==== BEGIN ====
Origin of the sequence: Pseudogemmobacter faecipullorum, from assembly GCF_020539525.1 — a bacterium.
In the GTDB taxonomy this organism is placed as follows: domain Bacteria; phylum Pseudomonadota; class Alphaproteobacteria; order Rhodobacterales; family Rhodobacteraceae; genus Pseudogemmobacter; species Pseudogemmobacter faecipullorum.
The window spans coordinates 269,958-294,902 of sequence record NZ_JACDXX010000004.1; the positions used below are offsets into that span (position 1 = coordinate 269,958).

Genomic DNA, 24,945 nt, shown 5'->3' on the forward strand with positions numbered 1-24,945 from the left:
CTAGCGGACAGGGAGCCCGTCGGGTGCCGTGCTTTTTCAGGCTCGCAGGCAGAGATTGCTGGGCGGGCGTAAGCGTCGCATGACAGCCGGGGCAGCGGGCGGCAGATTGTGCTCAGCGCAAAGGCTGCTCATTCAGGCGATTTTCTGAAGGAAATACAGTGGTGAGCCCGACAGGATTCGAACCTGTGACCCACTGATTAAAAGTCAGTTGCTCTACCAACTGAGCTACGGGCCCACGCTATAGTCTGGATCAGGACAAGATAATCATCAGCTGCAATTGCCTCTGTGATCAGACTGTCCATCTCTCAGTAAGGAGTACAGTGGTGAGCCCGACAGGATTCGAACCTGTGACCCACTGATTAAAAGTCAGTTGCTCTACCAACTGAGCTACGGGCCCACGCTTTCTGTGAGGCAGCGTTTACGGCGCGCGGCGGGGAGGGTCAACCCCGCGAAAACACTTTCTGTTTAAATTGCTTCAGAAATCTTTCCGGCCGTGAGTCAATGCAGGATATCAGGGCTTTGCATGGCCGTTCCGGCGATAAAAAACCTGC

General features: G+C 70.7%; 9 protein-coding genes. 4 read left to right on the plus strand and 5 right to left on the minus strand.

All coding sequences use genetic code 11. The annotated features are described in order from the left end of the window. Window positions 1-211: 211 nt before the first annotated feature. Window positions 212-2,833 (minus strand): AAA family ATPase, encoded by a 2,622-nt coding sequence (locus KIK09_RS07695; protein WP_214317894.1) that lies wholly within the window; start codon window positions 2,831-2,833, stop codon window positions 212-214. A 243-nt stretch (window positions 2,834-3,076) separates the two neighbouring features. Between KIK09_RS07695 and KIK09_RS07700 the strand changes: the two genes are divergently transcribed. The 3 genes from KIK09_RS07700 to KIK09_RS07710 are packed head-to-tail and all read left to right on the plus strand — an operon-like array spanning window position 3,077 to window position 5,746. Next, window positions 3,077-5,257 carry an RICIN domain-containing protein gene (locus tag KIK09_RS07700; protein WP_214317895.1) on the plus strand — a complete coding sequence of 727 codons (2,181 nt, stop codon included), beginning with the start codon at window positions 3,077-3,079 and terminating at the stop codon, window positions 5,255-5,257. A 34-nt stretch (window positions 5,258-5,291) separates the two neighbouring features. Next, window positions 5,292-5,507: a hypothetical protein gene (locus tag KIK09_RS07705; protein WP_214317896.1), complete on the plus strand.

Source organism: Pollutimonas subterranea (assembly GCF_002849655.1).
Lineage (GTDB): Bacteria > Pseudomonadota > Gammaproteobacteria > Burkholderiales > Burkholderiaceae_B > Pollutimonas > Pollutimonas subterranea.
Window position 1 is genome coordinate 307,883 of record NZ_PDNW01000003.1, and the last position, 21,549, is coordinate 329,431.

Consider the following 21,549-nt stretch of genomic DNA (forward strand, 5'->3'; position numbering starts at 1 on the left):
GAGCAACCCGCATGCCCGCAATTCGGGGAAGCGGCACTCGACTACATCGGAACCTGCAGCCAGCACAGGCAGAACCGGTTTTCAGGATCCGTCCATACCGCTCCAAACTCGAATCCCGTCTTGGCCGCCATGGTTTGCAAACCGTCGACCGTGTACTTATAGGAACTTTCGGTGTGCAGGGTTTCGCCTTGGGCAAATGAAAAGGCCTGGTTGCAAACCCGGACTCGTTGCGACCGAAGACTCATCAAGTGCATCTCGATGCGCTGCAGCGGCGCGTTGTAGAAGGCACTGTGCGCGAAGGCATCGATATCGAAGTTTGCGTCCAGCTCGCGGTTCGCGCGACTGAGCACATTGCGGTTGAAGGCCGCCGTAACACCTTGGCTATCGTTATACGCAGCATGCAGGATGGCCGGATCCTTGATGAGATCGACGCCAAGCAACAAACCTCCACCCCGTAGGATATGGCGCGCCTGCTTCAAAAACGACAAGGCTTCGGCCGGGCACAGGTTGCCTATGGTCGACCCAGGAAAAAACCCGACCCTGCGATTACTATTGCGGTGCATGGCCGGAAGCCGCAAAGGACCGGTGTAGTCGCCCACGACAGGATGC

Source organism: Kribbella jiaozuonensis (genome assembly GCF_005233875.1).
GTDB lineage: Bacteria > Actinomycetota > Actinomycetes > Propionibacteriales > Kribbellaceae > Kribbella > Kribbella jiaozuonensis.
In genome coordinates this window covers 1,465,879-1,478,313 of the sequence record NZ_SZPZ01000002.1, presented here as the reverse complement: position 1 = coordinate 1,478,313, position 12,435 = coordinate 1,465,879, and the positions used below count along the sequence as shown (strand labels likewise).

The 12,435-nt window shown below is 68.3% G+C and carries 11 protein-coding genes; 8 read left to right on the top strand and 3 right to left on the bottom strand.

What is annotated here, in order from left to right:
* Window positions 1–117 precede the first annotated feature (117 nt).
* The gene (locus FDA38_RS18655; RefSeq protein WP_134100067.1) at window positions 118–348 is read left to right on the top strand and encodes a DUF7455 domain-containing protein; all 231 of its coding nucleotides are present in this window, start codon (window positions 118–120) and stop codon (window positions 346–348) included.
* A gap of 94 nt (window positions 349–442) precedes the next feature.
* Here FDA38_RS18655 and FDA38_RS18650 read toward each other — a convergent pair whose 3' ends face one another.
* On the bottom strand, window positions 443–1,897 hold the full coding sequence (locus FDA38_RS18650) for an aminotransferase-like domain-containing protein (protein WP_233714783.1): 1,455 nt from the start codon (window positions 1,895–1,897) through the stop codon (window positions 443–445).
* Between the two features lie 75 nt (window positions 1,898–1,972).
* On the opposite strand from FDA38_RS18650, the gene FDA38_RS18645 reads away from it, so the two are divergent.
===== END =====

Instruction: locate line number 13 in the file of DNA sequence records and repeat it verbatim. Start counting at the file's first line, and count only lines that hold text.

Source organism: Kribbella jiaozuonensis (genome assembly GCF_005233875.1).